Blindness in Ivory Coast
The Ivory Coast ranks 171st out of 188 countries by the United Nations in the Human Development Index, making it one of the poorest countries in the world. Since 1960, it has been beset by a series of dictatorships and civil wars. As such, its citizens have very little access to adequate health care. Avoidable blindness is a major problem in the country, with approximately 16,000 new cases every year. Additionally, the country saw a resurgence of onchocerciasis, or river blindness, in 2008. This launched an initiative by the World Health Organization called the Expanded Special Project for Elimination of Neglected Tropical Diseases. The program is currently on track to completely eradicate the disease from the West African nation.
The International Agency for the Prevention of Blindness identified the two leading barriers to getting eye treatment in the Ivory Coast as a lack of accessibility to services, and a lack of knowledge from its citizens that treatment was available. By increasing access and education to eye care services and sight-restoring surgery, SEE aims to greatly reduce the number of blindness cases in the country.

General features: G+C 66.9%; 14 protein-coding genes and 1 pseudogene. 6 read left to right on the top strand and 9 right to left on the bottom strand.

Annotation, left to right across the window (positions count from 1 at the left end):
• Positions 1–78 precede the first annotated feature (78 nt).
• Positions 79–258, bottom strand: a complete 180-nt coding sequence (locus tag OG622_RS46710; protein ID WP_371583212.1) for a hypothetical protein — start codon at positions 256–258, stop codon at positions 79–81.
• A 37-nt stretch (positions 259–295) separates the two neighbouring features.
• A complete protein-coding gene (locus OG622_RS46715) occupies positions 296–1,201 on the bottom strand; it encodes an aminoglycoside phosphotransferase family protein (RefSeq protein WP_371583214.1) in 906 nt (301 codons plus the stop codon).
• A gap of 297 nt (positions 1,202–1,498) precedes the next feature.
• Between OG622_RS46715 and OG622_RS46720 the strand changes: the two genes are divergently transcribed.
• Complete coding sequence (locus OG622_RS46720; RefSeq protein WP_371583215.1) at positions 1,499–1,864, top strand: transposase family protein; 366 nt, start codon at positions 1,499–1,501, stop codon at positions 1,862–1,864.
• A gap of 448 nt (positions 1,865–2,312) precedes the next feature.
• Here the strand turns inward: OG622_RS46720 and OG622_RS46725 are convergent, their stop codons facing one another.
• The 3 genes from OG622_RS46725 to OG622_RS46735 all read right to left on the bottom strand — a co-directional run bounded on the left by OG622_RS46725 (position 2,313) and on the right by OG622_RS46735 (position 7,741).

SEE in Ivory Coast
Once a year, SEE partners with the organization 1040i in Doropo by providing essential medical supplies used for screenings and services, allowing the clinic to serve patients year-round.
In 2017, SEE hosted three clinics in the Ivory Coast, where SEE volunteer doctors provided necessary eye exams to over 1,100 patients and restored sight to a total of 276 patients.
Read about one of SEE’s recent programs in the country, where Dr. Kimberly Lovelace successfully restored sight to 7-year-old twin boys, Isaac and Israel.